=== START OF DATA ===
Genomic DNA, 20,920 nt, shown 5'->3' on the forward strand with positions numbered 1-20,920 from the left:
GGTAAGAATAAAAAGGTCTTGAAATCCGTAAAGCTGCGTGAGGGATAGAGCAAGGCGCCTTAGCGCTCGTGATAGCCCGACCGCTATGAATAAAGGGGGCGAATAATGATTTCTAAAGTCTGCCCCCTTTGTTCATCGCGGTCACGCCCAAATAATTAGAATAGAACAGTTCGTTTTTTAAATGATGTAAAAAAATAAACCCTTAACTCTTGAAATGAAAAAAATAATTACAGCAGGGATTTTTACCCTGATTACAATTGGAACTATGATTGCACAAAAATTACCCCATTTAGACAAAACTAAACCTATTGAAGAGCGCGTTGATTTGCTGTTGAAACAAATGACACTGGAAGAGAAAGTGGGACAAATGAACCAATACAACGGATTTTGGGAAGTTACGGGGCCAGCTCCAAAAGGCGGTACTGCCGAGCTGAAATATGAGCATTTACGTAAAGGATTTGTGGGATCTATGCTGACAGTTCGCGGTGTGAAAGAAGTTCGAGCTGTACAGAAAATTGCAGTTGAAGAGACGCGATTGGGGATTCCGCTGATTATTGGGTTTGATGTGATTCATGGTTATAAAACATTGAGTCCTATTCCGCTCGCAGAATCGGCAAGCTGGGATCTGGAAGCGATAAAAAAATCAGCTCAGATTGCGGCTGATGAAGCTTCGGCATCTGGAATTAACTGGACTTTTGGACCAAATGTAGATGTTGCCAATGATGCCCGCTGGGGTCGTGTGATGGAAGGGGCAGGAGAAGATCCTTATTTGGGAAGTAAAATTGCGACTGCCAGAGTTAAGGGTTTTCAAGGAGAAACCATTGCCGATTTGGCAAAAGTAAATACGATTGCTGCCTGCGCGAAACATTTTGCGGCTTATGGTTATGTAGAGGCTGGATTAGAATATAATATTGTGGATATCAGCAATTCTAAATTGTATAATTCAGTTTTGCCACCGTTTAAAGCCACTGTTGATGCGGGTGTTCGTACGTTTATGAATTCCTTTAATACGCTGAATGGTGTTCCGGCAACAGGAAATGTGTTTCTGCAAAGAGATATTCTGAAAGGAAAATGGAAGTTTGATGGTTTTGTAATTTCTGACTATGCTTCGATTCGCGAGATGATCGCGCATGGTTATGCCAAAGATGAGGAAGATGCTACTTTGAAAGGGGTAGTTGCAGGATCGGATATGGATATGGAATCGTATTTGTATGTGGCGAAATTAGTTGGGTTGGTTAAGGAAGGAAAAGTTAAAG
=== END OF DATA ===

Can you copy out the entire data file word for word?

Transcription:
Genomic DNA, 20,920 nt, shown 5'->3' on the forward strand with positions numbered 1-20,920 from the left:
GGTAAGAATAAAAAGGTCTTGAAATCCGTAAAGCTGCGTGAGGGATAGAGCAAGGCGCCTTAGCGCTCGTGATAGCCCGACCGCTATGAATAAAGGGGGCGAATAATGATTTCTAAAGTCTGCCCCCTTTGTTCATCGCGGTCACGCCCAAATAATTAGAATAGAACAGTTCGTTTTTTAAATGATGTAAAAAAATAAACCCTTAACTCTTGAAATGAAAAAAATAATTACAGCAGGGATTTTTACCCTGATTACAATTGGAACTATGATTGCACAAAAATTACCCCATTTAGACAAAACTAAACCTATTGAAGAGCGCGTTGATTTGCTGTTGAAACAAATGACACTGGAAGAGAAAGTGGGACAAATGAACCAATACAACGGATTTTGGGAAGTTACGGGGCCAGCTCCAAAAGGCGGTACTGCCGAGCTGAAATATGAGCATTTACGTAAAGGATTTGTGGGATCTATGCTGACAGTTCGCGGTGTGAAAGAAGTTCGAGCTGTACAGAAAATTGCAGTTGAAGAGACGCGATTGGGGATTCCGCTGATTATTGGGTTTGATGTGATTCATGGTTATAAAACATTGAGTCCTATTCCGCTCGCAGAATCGGCAAGCTGGGATCTGGAAGCGATAAAAAAATCAGCTCAGATTGCGGCTGATGAAGCTTCGGCATCTGGAATTAACTGGACTTTTGGACCAAATGTAGATGTTGCCAATGATGCCCGCTGGGGTCGTGTGATGGAAGGGGCAGGAGAAGATCCTTATTTGGGAAGTAAAATTGCGACTGCCAGAGTTAAGGGTTTTCAAGGAGAAACCATTGCCGATTTGGCAAAAGTAAATACGATTGCTGCCTGCGCGAAACATTTTGCGGCTTATGGTTATGTAGAGGCTGGATTAGAATATAATATTGTGGATATCAGCAATTCTAAATTGTATAATTCAGTTTTGCCACCGTTTAAAGCCACTGTTGATGCGGGTGTTCGTACGTTTATGAATTCCTTTAATACGCTGAATGGTGTTCCGGCAACAGGAAATGTGTTTCTGCAAAGAGATATTCTGAAAGGAAAATGGAAGTTTGATGGTTTTGTAATTTCTGACTATGCTTCGATTCGCGAGATGATCGCGCATGGTTATGCCAAAGATGAGGAAGATGCTACTTTGAAAGGGGTAGTTGCAGGATCGGATATGGATATGGAATCGTATTTGTATGTGGCGAAATTAGTTGGGTTGGTTAAGGAAGGAAAAGTTAAAG